The bottom falling out was completely unexpected. One night after dinner Sharon simply poured tea into her favorite tea cup, turned to walk to the kitchen stool when crack, it happened. A perfect circular fracture and both the bottom of the cup and the tea were on the floor. Sharon held up the cup and, like a magician’s magic box, looked through it in disbelief.
For months Sharon told anyone who would listen.
I still can’t believe it, she’d say, it was such a shock. I still don’t know why it happened.
Eventually people stopped inviting her over for dinner or out for drinks, it was that uncomfortable. Even Tanya, her sister, called less and less. Their most recent conversation went like this:
Oh come on Sharon, don’t you think it’s time you just let it go? It was just a cup. Nothing you do will bring it back.
I can’t help thinking it must have been something I did and didn’t even realize it.
Oh my God, for the last time, it wasn’t you, it was the cup.
Sharon didn’t know what else to say. You don’t just get over something like this. She had searched for such a long time for something so sophisticated, so elegant, so…so…refined. It was Royal Dalton for Pete’s sake. Made in England. Her sister preferred big bulky coffee mugs. She was careless and broke so many she now bought ones from the dollar store. While they looked good at first, they never lasted long enough for Tanya to get attached.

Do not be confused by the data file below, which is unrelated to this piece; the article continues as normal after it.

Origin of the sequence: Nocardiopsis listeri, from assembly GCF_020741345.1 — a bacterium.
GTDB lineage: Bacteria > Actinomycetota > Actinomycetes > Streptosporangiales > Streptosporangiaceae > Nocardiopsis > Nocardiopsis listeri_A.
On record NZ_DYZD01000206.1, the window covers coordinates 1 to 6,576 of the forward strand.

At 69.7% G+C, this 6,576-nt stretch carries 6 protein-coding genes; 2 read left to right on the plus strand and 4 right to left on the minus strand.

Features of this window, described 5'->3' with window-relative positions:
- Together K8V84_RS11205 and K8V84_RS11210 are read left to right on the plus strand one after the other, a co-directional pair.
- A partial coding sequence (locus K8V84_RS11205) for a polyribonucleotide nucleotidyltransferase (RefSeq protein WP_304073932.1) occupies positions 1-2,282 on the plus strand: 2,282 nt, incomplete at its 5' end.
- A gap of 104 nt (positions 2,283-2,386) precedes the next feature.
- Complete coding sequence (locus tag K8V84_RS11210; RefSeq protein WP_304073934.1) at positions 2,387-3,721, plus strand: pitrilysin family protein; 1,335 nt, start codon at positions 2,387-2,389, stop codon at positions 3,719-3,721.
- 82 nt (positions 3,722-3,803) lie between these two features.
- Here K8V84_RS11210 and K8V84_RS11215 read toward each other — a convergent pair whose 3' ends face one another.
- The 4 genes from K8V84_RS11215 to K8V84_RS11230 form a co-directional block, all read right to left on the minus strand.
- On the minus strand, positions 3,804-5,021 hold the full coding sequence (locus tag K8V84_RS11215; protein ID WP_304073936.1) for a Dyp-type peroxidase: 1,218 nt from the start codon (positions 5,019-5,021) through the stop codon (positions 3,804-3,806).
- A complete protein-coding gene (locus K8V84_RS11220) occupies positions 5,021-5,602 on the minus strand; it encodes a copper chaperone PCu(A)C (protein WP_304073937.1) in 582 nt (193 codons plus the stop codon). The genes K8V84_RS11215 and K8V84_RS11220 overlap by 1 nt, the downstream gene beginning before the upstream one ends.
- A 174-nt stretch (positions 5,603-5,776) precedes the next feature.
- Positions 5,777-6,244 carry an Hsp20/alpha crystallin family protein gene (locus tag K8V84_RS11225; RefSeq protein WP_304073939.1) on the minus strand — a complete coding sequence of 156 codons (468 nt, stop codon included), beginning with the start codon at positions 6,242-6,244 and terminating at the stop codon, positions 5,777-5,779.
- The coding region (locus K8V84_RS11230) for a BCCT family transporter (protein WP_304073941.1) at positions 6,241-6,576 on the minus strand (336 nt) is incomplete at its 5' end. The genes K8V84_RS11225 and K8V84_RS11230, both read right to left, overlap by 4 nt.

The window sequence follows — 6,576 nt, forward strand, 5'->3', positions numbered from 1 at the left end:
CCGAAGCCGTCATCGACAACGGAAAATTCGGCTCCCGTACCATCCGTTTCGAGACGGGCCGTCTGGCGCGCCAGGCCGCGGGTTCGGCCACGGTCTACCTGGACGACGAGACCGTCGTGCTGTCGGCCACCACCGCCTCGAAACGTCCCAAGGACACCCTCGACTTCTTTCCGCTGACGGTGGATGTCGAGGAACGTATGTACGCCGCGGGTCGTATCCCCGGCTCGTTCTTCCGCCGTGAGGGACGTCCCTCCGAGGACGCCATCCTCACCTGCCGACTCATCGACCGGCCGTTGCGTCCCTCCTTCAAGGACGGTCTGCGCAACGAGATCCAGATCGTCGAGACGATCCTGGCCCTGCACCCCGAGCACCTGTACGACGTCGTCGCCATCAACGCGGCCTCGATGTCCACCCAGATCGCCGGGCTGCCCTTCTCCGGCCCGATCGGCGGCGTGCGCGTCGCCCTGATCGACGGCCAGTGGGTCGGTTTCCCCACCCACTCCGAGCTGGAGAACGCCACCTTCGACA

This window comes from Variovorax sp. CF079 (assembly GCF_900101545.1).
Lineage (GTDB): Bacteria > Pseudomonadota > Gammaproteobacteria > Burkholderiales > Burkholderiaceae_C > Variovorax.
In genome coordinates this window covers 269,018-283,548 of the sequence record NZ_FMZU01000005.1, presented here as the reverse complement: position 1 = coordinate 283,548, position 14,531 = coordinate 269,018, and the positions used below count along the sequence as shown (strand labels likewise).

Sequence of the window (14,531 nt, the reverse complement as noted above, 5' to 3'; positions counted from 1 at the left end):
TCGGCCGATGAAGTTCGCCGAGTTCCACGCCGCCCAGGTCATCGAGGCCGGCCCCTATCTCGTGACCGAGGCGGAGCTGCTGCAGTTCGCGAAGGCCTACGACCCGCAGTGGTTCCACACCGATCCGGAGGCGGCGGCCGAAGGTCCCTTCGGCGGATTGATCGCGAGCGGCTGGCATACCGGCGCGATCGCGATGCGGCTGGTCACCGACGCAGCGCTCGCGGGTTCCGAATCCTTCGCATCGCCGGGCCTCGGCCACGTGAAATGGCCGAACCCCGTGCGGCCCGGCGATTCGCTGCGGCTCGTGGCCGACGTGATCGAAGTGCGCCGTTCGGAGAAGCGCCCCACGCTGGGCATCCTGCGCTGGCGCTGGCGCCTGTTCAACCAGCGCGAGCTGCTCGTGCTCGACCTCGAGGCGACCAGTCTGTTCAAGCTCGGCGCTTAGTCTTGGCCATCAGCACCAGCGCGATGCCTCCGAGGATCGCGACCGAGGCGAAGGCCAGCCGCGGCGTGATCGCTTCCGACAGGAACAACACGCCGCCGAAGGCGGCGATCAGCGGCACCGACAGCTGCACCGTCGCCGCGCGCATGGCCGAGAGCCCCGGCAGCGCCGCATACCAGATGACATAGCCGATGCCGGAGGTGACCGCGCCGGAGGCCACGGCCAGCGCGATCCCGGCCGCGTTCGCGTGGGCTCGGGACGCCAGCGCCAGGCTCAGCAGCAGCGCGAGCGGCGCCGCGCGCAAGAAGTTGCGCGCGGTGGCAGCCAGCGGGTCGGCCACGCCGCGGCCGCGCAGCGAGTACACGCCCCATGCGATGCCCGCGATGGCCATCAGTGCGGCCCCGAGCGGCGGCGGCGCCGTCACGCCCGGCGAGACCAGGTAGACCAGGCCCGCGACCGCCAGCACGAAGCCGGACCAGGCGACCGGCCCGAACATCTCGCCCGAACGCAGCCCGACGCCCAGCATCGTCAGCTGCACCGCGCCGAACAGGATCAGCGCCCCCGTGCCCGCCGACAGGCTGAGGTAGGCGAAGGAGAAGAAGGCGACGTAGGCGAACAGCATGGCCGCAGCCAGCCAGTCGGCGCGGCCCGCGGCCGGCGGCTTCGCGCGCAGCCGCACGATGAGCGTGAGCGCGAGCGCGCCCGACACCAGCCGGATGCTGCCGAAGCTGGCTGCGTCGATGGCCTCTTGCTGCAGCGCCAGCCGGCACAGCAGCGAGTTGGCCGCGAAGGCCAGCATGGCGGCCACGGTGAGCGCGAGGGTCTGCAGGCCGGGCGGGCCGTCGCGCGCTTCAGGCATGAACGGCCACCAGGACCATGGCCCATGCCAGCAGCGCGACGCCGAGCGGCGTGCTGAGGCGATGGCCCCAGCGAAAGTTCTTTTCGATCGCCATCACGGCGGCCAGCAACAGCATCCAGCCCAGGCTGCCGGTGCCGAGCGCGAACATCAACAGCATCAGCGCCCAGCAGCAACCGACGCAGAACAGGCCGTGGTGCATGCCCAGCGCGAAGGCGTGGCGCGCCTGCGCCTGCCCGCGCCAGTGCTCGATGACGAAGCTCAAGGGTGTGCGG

Recalling their conversation later that night, Sharon wondered if perhaps, she shouldn’t be so surprised. After all, they never had nice cups growing up. Nice cups never lasted long around their small apartment so eventually her mother gave up trying to keep them. But Sharon missed their presence. The one thing Sharon had promised herself as a young girl was that one day she’d eventually get herself a quality, reliable, cup. One she could always depend on. And it was merely by chance that she’d found this one at an antique store down by the lake. Something about it just caught her eye. It was understated but confident. She could feel its inner strength. She’d finally found the one.
How could she have been so wrong?
Janet Koops is a librarian turned writer who has work published in Our Canada and blink | ink. She can be found writing very short fiction at http://postcardfiction.com.
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